We honed our pitch and made it through the initial stages, where the entire Visioneering conference is brought together to vote on different ideas. We were even one of the five pitches that went up against each other in the finals on Saturday night—but no fault of Pat’s, we eventually went down in defeat, as the entire conference cast their votes in what felt a bit like a high school election contested by very rich and powerful people. The winner was a contest that offered $20 million to anyone who could prove an effective, entirely new form of energy. Ambitious, but I still say we were robbed. (We also came out behind a contest that offered prize money to develop a water cleaning system capable of filtering out the microscopic amounts of prescription drugs that are now found in our drinking water. This pitch memorably featured the actress Patricia Arquette asking the audience if they’d taken Viagra that day.)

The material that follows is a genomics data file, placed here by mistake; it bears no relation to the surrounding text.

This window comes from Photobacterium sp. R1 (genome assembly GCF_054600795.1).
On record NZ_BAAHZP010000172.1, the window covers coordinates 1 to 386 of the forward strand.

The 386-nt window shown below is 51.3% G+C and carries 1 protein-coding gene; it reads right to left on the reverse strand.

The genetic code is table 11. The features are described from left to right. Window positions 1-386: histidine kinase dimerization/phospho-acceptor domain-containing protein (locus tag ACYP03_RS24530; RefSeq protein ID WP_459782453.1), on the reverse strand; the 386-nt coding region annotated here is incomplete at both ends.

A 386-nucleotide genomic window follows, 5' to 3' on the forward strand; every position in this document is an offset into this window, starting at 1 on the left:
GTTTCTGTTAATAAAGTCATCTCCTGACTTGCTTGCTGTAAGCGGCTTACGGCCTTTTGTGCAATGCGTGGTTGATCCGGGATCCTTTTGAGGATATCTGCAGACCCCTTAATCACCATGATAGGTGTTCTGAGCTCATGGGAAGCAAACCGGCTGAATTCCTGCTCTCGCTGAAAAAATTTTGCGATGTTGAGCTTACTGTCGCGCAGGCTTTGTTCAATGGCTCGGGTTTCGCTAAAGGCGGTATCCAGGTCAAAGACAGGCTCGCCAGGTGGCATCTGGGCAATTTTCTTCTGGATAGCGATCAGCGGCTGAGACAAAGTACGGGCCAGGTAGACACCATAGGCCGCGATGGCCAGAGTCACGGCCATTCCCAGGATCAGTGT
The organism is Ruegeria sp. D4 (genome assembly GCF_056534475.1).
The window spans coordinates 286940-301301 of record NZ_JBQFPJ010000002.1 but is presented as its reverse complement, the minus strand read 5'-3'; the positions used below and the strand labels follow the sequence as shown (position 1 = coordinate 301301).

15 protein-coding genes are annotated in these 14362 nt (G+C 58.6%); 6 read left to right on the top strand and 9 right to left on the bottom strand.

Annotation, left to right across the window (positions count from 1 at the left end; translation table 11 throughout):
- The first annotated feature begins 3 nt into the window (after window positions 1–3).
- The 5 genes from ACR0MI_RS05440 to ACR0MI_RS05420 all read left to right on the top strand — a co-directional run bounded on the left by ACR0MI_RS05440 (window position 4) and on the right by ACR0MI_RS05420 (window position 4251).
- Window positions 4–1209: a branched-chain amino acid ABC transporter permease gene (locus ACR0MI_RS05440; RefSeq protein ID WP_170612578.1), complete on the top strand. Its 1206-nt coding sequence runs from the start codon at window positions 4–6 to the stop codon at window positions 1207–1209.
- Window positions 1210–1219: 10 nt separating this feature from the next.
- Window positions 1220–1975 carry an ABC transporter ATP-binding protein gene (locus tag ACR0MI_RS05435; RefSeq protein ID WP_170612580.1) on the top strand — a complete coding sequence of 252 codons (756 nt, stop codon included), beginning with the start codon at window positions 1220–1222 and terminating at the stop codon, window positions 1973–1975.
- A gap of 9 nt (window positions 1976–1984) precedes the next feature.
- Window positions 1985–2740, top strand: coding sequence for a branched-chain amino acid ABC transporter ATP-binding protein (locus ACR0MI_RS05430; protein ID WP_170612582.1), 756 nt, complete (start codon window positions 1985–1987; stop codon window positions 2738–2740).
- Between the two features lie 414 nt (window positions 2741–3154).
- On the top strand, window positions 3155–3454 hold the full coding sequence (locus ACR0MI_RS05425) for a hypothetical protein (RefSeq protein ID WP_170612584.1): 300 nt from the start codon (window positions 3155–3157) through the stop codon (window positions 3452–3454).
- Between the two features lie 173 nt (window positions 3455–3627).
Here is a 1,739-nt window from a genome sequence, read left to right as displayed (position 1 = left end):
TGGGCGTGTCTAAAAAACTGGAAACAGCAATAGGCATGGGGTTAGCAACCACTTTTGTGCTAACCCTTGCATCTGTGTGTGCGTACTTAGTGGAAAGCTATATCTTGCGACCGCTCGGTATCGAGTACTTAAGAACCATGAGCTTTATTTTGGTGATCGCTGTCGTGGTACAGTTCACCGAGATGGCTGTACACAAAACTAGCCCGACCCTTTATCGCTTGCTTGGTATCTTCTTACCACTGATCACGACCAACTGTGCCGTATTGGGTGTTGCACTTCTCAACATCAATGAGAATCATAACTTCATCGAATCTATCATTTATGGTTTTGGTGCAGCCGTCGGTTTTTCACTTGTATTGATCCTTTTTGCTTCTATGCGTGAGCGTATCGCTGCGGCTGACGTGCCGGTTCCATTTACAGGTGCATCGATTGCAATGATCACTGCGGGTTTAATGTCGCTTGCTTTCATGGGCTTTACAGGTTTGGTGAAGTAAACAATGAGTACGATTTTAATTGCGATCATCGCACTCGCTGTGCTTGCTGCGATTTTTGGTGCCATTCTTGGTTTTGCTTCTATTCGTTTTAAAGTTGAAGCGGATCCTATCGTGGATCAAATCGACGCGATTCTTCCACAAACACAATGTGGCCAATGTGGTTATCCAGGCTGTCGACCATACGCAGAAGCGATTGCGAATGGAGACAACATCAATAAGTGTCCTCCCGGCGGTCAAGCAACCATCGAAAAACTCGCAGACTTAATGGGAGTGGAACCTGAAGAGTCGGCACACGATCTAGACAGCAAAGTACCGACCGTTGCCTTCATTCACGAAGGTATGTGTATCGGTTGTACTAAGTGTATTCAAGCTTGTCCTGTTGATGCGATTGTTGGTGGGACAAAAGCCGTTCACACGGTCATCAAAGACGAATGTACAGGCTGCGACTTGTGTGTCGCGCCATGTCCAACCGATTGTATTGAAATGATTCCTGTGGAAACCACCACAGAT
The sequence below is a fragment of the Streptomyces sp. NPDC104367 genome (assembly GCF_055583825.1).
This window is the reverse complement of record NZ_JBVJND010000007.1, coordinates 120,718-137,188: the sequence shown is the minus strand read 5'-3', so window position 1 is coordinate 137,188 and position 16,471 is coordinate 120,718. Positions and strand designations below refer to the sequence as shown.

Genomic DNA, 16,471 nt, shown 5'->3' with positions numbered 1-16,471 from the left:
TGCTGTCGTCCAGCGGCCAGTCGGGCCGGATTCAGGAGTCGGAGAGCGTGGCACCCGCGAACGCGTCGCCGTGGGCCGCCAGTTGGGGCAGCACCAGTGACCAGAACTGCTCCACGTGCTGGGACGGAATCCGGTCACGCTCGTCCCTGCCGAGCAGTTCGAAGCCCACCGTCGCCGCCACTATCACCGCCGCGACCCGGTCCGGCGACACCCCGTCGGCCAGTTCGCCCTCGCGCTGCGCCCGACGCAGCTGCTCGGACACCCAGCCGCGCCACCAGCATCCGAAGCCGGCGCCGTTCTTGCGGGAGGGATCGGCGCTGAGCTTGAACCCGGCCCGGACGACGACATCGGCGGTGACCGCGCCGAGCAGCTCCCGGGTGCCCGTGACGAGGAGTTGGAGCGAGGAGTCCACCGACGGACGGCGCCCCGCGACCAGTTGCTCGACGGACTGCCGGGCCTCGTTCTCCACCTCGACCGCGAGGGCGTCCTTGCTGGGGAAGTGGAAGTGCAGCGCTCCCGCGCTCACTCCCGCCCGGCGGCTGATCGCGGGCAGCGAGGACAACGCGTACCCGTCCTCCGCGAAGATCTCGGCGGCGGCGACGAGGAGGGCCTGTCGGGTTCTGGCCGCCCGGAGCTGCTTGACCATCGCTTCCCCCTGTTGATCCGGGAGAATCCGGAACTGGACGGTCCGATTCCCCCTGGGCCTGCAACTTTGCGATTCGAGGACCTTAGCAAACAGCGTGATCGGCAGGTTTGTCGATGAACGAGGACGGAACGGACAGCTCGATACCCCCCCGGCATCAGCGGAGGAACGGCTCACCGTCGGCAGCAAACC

The winning Visioneering idea won’t automatically become the subject of the next contest, but it will get automatic consideration by the foundation’s board as they decide the subject of the next XPRIZE. The winners also received a trophy created by a 3D printer, which might be the most XPRIZE thing that happened all weekend. We live in a strange age where we seem beset by enormous problems that seem to have no realistic solution: climate change, global inequality, the Alzheimer’s epidemic. As a society, we seem helpless in the face of those ills, gridlocked before looming catastrophe. Sometimes it’s hard to share Diamandis’s relentless optimism. And yet, he’s not wrong: the spread of information technology and education has made it possible as never before for anyone to put forward their solutions — and to be heard. “There is no problem that can’t be solved,” Diamandis said at the close of the conference. “We are heading towards an extraordinary world.” That’s a prize we can all share.